- One day on The North Shore and I'm back in the room!
Not afraid to admit I was pretty down on MTB in the last few months, the motivation to drag myself out on the same battered and soggy trails that I’ve been riding for ten years just wasn’t there.
This translated into a bit of a jaundiced view of all the new kit that was coming on to the market, dropper posts? p’ah! 6″ full sus frames? Pointless! Big powerful hydraulic brakes? No need!
But still, I bought a second hand Pitch in preparation for a trip to Vancouver, couldn’t really be bothered though, a previous short visit to the north shore to ride the ‘beginner’s trail’ (Bobsled) just seemed to be to be a glorified Spooky Woods, nothing wrong with that but not enough to inspire me really.
However, this time I had another day on the shore. A misty damp looking day, figured it would just be like any day’s riding in Scotland. However, within 1 run of Bobsled, and 1 run down ‘Floppy Bunny’ I was getting a feel for the trails, lots of rock work, lots of easy woodwork and lots of wee drops and jumps.
I then got chatting to some random dude on the winch back up and we rode Pipeline together. It started with a lot of woodwork, I’ve never had to concentrate like that for so long (it was wet and slippy) and the sweat was pouring off me, reminding me of the taste of hair-filtered helmet sweat (horrible, but reminds me only of good rides). After that it was pure rocks, roots and occasional mud. My new buddy was a bit slow but I owed him this trail as I wouldn’t have ridden by myself (no-one knew where I was) so I was happy to wait for him.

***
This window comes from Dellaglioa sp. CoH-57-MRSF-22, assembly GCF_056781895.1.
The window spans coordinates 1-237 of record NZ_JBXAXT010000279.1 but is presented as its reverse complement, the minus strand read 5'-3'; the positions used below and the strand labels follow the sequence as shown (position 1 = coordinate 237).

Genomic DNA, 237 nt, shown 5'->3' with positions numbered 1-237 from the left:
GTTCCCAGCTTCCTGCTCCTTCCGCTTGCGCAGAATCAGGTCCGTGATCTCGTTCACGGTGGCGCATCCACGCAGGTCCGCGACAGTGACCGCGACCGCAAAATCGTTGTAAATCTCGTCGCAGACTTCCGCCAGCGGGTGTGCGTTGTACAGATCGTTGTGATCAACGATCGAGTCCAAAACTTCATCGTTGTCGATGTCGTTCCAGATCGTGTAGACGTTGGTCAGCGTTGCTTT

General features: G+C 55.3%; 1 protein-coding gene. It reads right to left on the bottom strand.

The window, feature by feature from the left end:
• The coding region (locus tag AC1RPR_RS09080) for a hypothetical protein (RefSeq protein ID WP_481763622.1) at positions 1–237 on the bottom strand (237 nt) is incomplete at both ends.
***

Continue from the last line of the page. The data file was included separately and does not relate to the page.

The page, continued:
The new (to me) Specialized Pitch, which on the Edinburgh trails had seemed like a ponderous squashy lump, came alive, I felt I could just pick it up and place it whereever I wanted on the trail, and had to check the urge to drop off every lip I saw as I never knew where I was going to land. Thanks to those who recommended a medium, I was dubious, but on those trails you want something small that can be turned on a dime. The Maxxis ADvantage tyres seemed perfect for the job. I can also, as an aside, recommend Black Tusk Jerky Mountain Mix as a trail snack, teriyaki flavoured nuts, berries and jerky? Knocks ‘omni flavoured’ Clif Bars into a cocked hat!
By the end though, I was hankering after a dropper post (the locals all swear by them but usually run Reverbs as they are cheaper in Canada!) and am already thankful for the big new SLX brakes I put on. I could even be persuaded to fit a shorter stem and some wider bars.
I’ve potentially got three or four more day’s riding out there next week so might try and get some pictures. With Canadian affiar doing return flights for £350-£500, and the North Shore trails accessible from the city centre via the excellent public transport system, I would SERIOUSLY suggest a trip out, I’ve not been this excited about MTB for a long time! 😀Posted 5 years ago
Another rainy day but more new riding buddies including Morgan Taylor from NSMB.com who took some nice photos.